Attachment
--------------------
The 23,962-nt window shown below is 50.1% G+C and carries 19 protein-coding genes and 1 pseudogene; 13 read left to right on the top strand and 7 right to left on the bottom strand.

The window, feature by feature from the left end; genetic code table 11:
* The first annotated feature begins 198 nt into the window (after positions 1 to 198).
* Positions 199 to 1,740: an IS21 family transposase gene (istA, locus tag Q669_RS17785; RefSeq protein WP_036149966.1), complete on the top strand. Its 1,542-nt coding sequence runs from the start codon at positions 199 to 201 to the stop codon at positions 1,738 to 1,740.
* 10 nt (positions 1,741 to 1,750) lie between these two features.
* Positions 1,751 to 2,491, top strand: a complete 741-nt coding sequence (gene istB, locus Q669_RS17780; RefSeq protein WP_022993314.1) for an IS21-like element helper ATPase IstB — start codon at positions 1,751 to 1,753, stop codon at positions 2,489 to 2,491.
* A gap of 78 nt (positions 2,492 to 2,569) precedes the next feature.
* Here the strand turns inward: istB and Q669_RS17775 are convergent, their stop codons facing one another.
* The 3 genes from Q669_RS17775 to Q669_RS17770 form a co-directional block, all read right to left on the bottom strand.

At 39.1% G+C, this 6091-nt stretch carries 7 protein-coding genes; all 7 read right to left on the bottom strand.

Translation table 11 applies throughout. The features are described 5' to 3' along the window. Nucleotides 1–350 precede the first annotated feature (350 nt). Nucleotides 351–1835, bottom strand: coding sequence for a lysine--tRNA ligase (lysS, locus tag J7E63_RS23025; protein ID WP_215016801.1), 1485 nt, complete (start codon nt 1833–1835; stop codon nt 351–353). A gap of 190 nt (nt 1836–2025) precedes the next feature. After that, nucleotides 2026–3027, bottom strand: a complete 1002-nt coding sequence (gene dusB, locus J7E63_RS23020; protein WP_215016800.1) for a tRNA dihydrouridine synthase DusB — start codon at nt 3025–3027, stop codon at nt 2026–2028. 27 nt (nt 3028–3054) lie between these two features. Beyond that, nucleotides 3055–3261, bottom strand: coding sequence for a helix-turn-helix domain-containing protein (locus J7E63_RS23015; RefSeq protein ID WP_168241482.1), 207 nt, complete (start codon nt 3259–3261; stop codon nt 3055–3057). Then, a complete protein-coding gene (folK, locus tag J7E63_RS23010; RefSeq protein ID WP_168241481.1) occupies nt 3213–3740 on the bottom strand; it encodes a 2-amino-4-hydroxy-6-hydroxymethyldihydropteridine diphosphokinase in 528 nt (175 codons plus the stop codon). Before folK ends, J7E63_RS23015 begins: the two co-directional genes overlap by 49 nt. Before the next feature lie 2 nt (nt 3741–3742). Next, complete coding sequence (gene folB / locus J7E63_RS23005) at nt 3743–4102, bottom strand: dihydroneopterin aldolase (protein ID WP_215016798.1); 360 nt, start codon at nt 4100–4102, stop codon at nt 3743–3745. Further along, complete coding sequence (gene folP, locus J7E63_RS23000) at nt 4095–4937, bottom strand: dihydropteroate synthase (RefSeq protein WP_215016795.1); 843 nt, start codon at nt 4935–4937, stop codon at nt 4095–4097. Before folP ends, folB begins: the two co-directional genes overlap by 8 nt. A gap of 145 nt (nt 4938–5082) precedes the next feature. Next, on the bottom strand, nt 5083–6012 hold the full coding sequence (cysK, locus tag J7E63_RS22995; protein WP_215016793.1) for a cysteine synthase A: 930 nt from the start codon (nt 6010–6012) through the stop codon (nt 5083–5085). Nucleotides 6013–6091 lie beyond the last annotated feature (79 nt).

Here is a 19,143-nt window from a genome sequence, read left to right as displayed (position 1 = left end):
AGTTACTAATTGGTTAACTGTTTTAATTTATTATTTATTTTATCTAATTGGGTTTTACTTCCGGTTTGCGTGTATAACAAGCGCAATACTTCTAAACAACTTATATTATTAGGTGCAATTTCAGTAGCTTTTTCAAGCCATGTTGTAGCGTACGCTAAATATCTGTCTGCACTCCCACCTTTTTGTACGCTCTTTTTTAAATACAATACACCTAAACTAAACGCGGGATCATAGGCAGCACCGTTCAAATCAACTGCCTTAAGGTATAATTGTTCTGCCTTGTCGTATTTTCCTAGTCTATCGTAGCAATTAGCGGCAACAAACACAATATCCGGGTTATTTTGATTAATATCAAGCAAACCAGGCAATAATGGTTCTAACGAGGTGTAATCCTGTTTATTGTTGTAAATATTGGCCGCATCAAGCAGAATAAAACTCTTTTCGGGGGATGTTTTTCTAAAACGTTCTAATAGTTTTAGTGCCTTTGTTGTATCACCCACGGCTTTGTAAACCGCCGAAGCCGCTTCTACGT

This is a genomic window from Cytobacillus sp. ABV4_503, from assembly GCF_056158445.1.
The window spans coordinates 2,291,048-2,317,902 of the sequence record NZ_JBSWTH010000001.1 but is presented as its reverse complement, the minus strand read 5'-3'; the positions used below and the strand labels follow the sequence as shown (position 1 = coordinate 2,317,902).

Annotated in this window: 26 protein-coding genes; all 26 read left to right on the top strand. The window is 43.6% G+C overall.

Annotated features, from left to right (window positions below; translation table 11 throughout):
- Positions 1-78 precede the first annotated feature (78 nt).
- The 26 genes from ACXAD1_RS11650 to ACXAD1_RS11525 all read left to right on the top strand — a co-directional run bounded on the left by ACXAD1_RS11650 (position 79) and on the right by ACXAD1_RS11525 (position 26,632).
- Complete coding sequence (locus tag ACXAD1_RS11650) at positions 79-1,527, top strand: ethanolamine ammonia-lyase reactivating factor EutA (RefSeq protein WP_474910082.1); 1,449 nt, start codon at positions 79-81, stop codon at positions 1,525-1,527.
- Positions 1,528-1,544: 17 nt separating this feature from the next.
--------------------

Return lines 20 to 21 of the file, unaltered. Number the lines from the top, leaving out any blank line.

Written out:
- Complete coding sequence (locus tag ACXAD1_RS11650) at positions 79-1,527, top strand: ethanolamine ammonia-lyase reactivating factor EutA (RefSeq protein WP_474910082.1); 1,449 nt, start codon at positions 79-81, stop codon at positions 1,525-1,527.
- Positions 1,528-1,544: 17 nt separating this feature from the next.